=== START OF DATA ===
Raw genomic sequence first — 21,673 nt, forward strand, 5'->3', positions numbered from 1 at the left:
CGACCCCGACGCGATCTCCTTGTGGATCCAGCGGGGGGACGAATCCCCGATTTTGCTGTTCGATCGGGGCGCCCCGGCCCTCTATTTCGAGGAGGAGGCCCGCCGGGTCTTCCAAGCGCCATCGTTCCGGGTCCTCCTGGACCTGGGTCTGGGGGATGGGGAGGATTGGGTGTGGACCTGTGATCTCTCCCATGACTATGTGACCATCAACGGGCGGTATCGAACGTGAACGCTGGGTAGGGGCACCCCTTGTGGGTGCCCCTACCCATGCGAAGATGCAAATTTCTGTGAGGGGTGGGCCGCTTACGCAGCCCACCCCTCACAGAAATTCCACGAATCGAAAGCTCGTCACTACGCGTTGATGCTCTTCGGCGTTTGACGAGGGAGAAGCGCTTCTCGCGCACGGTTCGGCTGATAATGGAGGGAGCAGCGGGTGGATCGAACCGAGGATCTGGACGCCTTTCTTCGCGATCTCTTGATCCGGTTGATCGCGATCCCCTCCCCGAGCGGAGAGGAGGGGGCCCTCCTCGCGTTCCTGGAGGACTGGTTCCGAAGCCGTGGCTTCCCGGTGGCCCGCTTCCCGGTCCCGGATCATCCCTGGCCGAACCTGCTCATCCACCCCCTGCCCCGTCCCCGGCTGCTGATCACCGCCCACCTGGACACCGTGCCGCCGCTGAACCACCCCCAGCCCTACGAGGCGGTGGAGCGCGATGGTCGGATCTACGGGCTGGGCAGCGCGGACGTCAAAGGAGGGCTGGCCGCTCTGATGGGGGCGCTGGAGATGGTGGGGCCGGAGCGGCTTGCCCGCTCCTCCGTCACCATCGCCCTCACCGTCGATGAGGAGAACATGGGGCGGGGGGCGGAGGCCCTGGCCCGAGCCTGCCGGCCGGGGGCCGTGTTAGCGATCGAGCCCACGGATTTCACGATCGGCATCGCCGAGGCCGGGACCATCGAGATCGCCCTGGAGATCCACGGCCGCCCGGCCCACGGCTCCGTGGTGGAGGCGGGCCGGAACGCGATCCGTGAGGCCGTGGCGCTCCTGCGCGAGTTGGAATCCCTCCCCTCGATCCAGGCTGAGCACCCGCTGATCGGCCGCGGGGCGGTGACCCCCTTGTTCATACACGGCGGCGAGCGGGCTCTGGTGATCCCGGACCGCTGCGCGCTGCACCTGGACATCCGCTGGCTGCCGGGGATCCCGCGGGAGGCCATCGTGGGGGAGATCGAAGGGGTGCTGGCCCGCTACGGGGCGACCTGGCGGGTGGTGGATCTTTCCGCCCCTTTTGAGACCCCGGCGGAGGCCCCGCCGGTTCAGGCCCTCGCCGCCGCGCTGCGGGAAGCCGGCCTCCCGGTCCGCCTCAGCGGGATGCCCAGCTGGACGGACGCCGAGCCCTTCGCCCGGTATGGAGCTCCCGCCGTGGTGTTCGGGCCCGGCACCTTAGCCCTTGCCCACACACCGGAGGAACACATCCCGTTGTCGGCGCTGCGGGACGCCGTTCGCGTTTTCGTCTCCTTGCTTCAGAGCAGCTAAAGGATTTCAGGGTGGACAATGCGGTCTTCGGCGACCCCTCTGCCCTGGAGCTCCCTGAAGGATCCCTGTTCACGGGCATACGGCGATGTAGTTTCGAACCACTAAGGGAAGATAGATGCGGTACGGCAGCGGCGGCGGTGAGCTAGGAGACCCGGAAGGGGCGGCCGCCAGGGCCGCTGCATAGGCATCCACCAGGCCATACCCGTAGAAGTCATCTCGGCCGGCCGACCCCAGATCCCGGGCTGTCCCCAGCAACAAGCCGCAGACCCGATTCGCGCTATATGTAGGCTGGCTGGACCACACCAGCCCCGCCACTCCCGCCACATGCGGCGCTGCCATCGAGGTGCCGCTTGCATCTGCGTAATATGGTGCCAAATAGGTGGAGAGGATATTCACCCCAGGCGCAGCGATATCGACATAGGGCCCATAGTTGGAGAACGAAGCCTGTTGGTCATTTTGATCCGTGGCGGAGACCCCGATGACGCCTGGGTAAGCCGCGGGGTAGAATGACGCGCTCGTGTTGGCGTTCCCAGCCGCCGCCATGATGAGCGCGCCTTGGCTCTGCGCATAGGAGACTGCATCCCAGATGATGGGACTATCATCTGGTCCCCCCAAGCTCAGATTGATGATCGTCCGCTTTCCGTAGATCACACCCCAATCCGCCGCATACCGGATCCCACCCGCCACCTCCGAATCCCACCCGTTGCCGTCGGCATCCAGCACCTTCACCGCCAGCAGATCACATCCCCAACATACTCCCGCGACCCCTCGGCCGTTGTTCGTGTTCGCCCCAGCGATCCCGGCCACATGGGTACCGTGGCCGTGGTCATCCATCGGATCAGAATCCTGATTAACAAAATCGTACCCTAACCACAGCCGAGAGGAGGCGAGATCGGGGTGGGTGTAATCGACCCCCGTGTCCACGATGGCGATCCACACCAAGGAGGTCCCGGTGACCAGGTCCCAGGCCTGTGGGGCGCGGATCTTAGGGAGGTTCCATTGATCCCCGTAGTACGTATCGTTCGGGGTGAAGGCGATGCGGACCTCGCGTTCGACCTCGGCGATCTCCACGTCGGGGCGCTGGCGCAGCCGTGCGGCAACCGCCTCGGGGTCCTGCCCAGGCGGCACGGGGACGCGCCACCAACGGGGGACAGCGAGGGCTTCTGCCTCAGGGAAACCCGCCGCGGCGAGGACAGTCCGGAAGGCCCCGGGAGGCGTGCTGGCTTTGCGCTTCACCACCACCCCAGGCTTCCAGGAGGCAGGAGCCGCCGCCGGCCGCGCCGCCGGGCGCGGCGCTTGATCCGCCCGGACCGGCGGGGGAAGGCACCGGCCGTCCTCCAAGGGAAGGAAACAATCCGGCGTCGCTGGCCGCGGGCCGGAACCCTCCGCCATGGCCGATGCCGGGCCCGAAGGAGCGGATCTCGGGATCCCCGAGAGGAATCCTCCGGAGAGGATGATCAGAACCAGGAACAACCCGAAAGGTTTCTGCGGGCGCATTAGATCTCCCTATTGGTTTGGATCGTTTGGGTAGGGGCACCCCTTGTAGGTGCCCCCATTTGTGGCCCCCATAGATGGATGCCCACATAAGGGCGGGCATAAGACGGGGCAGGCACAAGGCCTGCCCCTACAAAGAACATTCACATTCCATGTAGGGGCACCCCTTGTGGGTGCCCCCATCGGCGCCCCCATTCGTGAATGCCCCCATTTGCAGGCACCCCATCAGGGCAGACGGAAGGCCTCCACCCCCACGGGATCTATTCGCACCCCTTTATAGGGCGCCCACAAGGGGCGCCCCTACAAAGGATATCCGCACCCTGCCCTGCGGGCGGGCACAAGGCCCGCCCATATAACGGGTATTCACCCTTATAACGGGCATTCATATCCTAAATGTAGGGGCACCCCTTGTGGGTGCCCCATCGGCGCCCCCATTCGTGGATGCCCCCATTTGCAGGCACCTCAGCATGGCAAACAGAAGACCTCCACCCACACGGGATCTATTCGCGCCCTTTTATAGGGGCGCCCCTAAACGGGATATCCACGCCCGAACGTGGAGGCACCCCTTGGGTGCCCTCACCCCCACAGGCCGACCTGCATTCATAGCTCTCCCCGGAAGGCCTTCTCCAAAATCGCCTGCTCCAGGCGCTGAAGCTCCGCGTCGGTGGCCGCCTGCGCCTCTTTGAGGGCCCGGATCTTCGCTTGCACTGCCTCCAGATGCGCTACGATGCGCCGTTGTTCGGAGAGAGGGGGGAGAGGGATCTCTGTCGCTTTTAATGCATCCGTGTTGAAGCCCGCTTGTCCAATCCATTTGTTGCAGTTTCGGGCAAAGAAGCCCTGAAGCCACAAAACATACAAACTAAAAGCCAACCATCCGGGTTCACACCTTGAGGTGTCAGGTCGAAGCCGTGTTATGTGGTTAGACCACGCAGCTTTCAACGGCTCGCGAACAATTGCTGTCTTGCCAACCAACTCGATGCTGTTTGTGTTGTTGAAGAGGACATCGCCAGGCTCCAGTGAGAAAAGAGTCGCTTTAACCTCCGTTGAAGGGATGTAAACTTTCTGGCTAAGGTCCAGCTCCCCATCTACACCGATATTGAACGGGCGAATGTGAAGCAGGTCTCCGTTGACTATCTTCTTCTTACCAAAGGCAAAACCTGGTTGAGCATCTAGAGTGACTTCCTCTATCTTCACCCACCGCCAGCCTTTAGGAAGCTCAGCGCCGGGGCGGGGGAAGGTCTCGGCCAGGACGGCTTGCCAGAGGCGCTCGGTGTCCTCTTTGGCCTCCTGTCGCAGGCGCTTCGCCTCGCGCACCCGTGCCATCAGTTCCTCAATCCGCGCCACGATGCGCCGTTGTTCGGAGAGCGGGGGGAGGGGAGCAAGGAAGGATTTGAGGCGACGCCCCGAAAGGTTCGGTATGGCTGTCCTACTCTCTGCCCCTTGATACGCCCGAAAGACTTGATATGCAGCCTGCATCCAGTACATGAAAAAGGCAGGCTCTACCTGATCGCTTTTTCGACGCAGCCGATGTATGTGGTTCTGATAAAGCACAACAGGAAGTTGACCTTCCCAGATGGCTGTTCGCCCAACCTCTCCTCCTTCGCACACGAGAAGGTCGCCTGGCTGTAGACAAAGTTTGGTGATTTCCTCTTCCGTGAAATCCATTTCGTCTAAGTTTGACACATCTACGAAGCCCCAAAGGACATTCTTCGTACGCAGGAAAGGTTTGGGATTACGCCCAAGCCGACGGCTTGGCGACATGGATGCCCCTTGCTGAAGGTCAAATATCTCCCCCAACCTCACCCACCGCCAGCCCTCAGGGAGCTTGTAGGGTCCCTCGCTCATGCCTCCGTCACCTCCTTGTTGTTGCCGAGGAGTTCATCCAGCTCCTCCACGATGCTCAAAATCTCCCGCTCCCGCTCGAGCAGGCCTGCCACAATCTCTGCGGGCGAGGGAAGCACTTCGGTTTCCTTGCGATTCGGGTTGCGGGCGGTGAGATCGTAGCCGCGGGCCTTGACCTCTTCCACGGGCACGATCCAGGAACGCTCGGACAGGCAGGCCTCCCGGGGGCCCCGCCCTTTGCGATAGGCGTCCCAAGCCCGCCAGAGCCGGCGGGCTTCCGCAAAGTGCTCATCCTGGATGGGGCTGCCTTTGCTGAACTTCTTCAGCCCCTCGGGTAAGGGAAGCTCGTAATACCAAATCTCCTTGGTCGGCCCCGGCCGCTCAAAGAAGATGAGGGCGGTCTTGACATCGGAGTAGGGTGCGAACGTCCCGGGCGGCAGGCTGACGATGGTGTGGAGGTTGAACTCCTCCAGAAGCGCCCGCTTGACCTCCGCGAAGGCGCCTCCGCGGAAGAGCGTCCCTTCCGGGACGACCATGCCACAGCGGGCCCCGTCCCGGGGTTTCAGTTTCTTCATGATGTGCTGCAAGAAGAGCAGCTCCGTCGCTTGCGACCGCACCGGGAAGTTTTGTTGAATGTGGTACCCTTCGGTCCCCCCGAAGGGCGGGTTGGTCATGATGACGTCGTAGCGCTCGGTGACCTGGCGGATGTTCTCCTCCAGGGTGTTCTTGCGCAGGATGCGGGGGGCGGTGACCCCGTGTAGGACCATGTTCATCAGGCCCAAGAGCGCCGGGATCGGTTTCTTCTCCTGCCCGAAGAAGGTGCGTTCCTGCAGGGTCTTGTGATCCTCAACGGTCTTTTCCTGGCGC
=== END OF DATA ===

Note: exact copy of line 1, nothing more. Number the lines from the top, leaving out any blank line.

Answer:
Raw genomic sequence first — 21,673 nt, forward strand, 5'->3', positions numbered from 1 at the left: